This law proves the danger of allowing corporate lobbyists to prey on an ancient, peace-loving religious community. If separation of church and state means anything, it means the government cannot rewrite the rules of a 500-year-old church. —Luke Goodrich
A Hutterite colony in Montana has asked the U.S. Supreme Court to hear its case against a state labor law that targets the religious group's centuries-old tenets of communal living.
The colony is appealing a sharply divided 5-4 opinion by the Montana Supreme Court, which reversed a lower court ruling that found a state law requiring the Hutterites to purchase workers' compensation insurance violated the faith's religious freedom.
The Hutterites expect to hear in the fall whether the Supreme Court will hear their appeal.
“The state of Montana is needlessly attacking a group of communal farmers who are simply following 500 years of Hutterite religious tradition,” said Luke Goodrich, deputy general counsel at the Becket Fund for Religious Liberty. “The state should be applauding the Hutterites’ thriving, productive and self-sustaining farming community, not trying to regulate it out of existence at the behest of corporate lobbyists.”
For nearly a century, the Hutterites' Big Sky Colony has operated a thriving agricultural enterprise in northwestern Montana. When the colony decided to expand into the construction business, local contractors complained that it was taking away business by underbidding the competition. Montana lawmakers responded by passing a law in 2009 that requires Hutterites to provide workers' compensation insurance.
According to the Associated Press, the bill's sponsor, state Rep. Chuck Hunter, acknowledged then that the law targeted the Hutterites in particular and the need to create "a fair playing field" for other businesses that must pay for insurance.
"It's just frustrating for a private business that has to pay various taxes and workers' comp insurance to find themselves undercut competitively by an entity that is not subject to those same requirements," said Cary Hegreberg, executive director of the Montana Contractors' Association.
But the Hutterites say it's the fact they don't pay wages to their followers that allows them to offer lower bids. They are self-insured and using the state insurance would violate their religious beliefs.
All Hutterite members take a vow of poverty, renounce private property, and hold all their possessions in common, according to the Beckett Fund website. They devote all of their time, labor and energy to the community as an act of service and religious devotion.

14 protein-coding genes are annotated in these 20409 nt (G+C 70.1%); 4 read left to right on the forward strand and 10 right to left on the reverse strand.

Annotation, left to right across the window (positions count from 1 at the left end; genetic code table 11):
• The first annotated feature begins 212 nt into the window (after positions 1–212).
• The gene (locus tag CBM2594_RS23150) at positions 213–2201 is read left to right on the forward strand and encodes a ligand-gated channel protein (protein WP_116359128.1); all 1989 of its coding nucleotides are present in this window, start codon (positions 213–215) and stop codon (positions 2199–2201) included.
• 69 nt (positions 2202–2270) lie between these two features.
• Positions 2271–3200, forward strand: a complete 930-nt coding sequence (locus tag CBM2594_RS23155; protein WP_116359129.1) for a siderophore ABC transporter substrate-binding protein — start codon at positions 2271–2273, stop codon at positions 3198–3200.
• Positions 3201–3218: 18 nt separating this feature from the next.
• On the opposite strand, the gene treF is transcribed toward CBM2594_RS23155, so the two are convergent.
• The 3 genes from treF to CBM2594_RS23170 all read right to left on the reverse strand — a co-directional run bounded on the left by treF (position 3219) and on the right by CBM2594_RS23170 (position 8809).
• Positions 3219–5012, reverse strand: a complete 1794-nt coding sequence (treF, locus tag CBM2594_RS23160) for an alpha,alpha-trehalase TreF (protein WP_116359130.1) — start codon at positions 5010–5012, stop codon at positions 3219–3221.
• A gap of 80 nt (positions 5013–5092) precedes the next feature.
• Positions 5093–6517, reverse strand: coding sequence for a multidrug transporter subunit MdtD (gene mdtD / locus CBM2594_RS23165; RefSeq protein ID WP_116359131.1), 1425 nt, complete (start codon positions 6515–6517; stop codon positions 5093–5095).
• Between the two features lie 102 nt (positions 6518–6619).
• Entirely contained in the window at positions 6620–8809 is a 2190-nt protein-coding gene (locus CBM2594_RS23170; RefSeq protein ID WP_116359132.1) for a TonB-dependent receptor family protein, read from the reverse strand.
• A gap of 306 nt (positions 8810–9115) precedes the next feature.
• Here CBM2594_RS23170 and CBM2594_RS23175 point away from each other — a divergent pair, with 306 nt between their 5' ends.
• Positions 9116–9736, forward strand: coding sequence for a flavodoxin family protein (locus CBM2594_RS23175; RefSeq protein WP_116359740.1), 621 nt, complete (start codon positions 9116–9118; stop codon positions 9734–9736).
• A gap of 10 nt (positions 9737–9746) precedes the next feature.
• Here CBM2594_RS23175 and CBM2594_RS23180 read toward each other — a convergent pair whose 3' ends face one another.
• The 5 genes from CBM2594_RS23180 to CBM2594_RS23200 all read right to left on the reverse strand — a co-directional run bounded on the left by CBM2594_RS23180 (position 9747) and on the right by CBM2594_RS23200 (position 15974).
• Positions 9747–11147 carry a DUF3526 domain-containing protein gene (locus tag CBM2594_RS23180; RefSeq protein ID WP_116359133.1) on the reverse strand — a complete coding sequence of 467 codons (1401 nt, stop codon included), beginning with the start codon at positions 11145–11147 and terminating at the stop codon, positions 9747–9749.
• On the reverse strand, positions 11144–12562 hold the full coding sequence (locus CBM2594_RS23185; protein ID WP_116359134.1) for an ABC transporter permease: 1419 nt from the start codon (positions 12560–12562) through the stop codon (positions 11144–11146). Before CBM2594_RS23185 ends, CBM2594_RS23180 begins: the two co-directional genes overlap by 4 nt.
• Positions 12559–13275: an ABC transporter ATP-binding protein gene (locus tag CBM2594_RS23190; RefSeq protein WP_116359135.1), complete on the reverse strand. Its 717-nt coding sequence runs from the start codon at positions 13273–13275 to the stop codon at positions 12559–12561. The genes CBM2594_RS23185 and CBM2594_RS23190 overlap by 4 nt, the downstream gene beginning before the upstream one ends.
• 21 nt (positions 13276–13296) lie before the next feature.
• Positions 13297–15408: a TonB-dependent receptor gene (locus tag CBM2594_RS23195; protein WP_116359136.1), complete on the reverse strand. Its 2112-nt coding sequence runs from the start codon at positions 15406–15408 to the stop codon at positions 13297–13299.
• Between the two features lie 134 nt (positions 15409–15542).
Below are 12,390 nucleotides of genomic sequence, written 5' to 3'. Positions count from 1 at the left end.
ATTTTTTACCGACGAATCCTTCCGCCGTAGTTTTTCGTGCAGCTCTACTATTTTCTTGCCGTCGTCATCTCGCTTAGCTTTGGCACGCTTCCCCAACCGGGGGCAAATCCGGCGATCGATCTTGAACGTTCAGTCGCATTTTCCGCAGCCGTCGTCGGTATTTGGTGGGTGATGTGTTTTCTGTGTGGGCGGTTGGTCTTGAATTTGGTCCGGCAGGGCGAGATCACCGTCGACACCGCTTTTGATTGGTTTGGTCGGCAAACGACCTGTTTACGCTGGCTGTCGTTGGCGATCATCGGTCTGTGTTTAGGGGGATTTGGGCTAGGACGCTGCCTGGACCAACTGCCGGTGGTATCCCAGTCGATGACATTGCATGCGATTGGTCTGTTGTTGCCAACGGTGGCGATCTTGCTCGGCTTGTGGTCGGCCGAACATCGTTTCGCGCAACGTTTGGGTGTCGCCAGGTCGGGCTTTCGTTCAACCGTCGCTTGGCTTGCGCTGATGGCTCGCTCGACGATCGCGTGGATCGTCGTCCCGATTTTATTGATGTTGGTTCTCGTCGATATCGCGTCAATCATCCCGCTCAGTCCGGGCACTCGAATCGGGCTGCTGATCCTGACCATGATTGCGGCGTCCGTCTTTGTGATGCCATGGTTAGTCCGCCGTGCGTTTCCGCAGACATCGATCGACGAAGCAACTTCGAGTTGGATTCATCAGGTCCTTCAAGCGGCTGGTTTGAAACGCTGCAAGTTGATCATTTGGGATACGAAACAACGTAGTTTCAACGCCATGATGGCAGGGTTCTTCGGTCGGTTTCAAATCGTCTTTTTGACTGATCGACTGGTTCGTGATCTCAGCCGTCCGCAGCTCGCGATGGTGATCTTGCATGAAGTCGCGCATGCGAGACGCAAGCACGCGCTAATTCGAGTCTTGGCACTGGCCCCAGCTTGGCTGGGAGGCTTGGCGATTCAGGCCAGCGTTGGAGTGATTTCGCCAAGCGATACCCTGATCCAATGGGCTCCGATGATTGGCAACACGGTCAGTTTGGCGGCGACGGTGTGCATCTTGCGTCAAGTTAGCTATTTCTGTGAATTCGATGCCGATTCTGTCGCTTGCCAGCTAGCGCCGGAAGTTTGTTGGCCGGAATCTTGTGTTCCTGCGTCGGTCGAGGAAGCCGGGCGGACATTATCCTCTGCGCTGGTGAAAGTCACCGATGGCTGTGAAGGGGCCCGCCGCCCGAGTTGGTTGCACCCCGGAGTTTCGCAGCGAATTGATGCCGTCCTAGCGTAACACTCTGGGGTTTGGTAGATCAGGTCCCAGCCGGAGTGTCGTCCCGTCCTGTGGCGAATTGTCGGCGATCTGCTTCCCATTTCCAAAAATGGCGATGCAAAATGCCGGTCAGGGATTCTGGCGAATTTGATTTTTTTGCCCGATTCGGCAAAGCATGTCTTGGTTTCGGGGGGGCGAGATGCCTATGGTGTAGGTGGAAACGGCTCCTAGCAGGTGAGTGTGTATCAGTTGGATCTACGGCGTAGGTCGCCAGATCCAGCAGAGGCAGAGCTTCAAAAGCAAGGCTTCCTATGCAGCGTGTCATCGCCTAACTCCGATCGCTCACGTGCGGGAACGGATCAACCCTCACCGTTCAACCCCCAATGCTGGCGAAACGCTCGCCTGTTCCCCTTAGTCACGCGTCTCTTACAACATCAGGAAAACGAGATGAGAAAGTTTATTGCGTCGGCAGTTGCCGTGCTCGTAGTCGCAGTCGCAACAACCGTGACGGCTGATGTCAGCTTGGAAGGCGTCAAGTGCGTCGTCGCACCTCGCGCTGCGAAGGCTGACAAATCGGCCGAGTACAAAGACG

"They have been successfully living by these religious principles for almost 500 years," stated the fund, which represents a diverse range of religious groups in cases where local, state and federal laws conflict with their beliefs and practices.
In arguments before the Montana Supreme Court, the state said once the Hutterites decided to participate in commercial activities they became subject to the same rules as the competition.
"They're not allowed to become a law unto themselves," Attorney General Stuart Segrest said.
But Goodrich contends the Montana law leaves in place dozens of exemptions from the workers’ compensation law for real estate firms and a variety of other for-profit employers.
“This law proves the danger of allowing corporate lobbyists to prey on an ancient, peace-loving religious community,” Goodrich said. “If separation of church and state means anything, it means the government cannot rewrite the rules of a 500-year-old church.”
The Associated Press report said the Hutterites have had a long history of fighting for their right to practice their faith. They moved to the Montana and Dakota territories in the 1870s after being forced to move from previous homes in Germany, Eastern Europe and Russia due to persecution. They then moved into Canada after World War I when members were arrested for not enlisting in the military, returning to the U.S. after laws were passed to protect conscientious objectors.
The biggest concentration of Hutterites is in Canada, where hundreds of colonies are scattered from Manitoba to British Columbia. In the U.S., there are colonies in Montana, South Dakota, North Dakota, Minnesota, Washington and Oregon. There are about 50 colonies in Montana, with an average of about 100 people in each colony, according to a state report from 2010.
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